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Porsche's Brand-New Active Ride Suspension System Costs an Arm and a Leg; Is It Worth It?

Porsche spent six years developing a brand-new suspension system and wrapped it as a gift for the third-generation Panamera. However, only buyers who are willing to spend more money will be able to experience it. Here's how much it costs over the pond and what it can do. Be warned, though: it's not for the faint of heart!
2024 Porsche Panamera Turbo E-Hybrid "Sonderwunsch" 9 photos
Photo: Porsche / autoevolution edit
Porsche Active Ride Suspension in ActionPorsche's New Active Ride Suspension2024 Porsche Panamera Turbo E-Hybrid in Chalk2024 Porsche Panamera Turbo E-Hybrid in Chalk2024 Porsche Panamera Turbo E-Hybrid in Chalk2024 Porsche Panamera Turbo E-Hybrid in Chalk2024 Porsche Panamera Turbo E-Hybrid in Chalk2024 Porsche Panamera Turbo E-Hybrid in Chalk
Many people argued that the first-generation Porsche Panamera looked like a beached whale, a beluga whale, or a whale on roller skates. Some even went as far as to compare it with Captain Ahab's arch nemesis Moby Dick. Though it may sound demeaning or even outlandish at first, this was more of a compliment than criticism. People just wanted to emphasize the size of a Porsche sedan that completed the automaker's impressive lineup.

Keep in mind that the Panamera was launched six years after the "off-road-ready" Cayenne was introduced. Purists were already angry, but the automaker's executives understood what they had to do to ensure profitability and they pushed forward.

Twenty years later, the Panamera is reborn in true Porsche fashion. Little has changed visually, but the ideal four-seater looks better than ever and is as advanced as any vehicle can be today.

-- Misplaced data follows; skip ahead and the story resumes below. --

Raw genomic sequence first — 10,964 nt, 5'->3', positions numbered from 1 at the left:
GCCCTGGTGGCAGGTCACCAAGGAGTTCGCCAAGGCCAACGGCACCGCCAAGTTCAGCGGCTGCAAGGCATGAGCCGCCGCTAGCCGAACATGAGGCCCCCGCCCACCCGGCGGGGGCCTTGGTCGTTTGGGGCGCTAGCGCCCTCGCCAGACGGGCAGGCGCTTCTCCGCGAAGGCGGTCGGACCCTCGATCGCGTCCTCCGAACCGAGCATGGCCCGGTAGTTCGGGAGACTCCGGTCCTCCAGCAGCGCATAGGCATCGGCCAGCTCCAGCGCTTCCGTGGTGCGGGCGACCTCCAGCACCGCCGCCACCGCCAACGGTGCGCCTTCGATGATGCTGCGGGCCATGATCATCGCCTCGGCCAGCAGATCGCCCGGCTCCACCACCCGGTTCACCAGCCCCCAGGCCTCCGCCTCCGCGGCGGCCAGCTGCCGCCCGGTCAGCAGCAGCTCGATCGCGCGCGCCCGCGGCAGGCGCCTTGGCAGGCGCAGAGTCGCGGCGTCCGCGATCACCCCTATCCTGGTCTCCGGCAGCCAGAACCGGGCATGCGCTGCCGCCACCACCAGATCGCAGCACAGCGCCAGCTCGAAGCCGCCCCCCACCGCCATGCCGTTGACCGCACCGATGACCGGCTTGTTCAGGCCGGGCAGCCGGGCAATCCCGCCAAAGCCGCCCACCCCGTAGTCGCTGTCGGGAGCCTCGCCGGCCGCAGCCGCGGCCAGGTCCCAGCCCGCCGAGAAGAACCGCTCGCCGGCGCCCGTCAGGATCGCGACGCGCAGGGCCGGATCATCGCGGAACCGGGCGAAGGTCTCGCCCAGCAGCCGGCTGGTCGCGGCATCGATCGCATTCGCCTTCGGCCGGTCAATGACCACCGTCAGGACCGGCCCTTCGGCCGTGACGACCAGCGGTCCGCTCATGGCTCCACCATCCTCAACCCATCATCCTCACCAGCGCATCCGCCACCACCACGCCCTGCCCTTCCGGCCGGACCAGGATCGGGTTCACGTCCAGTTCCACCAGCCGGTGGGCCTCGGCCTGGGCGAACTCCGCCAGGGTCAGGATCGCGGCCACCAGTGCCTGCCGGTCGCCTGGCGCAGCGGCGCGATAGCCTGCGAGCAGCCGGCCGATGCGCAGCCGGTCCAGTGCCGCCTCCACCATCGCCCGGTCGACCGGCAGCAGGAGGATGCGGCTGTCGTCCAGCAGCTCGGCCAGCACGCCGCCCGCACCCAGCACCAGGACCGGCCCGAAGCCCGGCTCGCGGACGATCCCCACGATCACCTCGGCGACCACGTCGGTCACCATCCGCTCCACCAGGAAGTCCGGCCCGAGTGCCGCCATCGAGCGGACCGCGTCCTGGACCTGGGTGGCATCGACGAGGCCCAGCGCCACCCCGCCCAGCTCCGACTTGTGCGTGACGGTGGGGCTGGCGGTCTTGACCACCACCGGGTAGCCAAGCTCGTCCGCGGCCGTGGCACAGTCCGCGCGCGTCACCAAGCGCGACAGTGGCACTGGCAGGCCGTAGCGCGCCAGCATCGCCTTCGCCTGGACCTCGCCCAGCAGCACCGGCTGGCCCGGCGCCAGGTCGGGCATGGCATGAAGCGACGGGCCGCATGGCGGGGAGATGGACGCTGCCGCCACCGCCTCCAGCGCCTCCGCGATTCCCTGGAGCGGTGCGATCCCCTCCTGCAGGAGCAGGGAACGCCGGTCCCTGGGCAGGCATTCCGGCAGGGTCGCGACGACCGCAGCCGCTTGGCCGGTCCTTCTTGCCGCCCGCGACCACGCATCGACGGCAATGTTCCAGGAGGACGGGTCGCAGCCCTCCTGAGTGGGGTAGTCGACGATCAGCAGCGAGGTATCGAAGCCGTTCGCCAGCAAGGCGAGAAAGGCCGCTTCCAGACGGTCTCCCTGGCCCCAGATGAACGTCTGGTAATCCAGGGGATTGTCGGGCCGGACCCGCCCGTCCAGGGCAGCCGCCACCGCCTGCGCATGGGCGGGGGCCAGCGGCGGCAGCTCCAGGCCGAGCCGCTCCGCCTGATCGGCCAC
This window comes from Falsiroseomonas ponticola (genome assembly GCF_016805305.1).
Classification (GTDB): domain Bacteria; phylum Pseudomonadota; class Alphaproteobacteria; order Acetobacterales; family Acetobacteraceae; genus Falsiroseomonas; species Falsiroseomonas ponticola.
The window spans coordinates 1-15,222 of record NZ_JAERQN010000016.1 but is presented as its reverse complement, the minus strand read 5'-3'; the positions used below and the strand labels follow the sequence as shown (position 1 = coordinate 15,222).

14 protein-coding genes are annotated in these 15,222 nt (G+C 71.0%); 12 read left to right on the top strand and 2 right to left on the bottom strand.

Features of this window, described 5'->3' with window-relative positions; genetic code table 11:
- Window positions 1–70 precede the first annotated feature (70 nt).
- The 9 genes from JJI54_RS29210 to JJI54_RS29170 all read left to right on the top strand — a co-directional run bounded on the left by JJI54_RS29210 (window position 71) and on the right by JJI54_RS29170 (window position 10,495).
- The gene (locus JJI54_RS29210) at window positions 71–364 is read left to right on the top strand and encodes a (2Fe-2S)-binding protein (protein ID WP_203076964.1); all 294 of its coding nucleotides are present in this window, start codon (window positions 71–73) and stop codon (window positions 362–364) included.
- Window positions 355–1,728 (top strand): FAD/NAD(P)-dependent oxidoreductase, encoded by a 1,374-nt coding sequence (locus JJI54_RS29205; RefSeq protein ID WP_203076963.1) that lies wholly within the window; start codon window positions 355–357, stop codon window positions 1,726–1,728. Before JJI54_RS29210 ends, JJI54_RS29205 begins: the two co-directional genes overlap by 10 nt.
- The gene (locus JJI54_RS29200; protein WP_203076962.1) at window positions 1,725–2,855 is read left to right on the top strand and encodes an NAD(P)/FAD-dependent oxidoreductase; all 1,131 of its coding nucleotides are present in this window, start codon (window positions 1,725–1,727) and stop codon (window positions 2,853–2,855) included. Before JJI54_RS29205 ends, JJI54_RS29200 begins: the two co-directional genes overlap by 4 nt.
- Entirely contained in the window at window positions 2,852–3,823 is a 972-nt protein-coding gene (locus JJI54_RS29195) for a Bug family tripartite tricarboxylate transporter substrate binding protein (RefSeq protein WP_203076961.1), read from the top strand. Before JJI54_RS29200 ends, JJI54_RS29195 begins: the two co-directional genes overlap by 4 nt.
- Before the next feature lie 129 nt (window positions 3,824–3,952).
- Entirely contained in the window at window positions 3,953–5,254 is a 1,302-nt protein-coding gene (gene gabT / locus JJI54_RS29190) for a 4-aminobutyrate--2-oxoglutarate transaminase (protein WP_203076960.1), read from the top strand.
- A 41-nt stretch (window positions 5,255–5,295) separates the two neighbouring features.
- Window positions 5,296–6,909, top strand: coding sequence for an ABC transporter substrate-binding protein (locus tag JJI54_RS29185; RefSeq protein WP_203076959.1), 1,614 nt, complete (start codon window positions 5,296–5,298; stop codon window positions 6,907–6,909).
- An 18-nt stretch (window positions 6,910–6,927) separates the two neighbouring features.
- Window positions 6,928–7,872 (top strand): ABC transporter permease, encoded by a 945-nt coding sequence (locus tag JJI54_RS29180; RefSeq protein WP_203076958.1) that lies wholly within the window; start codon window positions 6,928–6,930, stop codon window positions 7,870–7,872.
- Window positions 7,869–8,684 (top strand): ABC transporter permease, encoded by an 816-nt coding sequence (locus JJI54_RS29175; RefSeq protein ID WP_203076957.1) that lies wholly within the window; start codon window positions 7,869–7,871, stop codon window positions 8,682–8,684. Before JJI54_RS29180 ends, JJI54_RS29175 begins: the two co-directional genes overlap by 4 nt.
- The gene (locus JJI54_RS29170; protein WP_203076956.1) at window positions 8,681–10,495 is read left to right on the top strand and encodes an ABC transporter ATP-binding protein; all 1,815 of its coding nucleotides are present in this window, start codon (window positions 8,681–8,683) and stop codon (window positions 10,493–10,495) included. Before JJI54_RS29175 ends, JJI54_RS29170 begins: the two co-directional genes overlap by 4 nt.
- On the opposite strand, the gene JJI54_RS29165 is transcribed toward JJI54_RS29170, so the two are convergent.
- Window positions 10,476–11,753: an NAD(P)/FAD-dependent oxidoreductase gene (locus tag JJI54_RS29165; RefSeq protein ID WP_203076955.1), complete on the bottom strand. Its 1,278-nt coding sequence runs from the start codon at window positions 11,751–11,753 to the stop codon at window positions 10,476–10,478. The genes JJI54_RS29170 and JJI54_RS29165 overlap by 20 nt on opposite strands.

One of the most exciting novelties brought forward with this iteration is the Active Ride suspension system. It can put well over 2,000 lb of force into action in every corner thanks to four hydraulic motor-pump units hooked to the plug-in hybrid's high-voltage 25.9-kWh battery.

Porsche's New Active Ride Suspension
Photo: Porsche

Absurdly impressive

In a way, it reminds us of Citroen's Xantia Activa solution. That '90s hatchback was able to pass the moose test with flying colors. But the main disadvantage of that implementation was the stiff ride. Still, over thirty years ago, the French's hydropneumatic trickery was hailed as a near-perfect setup.

But Porsche's effort brought forward a solution that offers the all-new Panamera Turbo E-Hybrid an unrivaled duality; the sedan can waft along beautifully but also maintain its composure when the driver intends to put the V8 to work. And that's despite the single-chamber air spring! The V6-powered Panamera and Panamera 4 still have the two-chamber solution.

The beauty of it? No more squatting when launching the thing! At the same time, cornering becomes a breeze because the suspension can control body roll impeccably. It also rapidly raises the vehicle by around two inches when you open the door to get behind the steering wheel.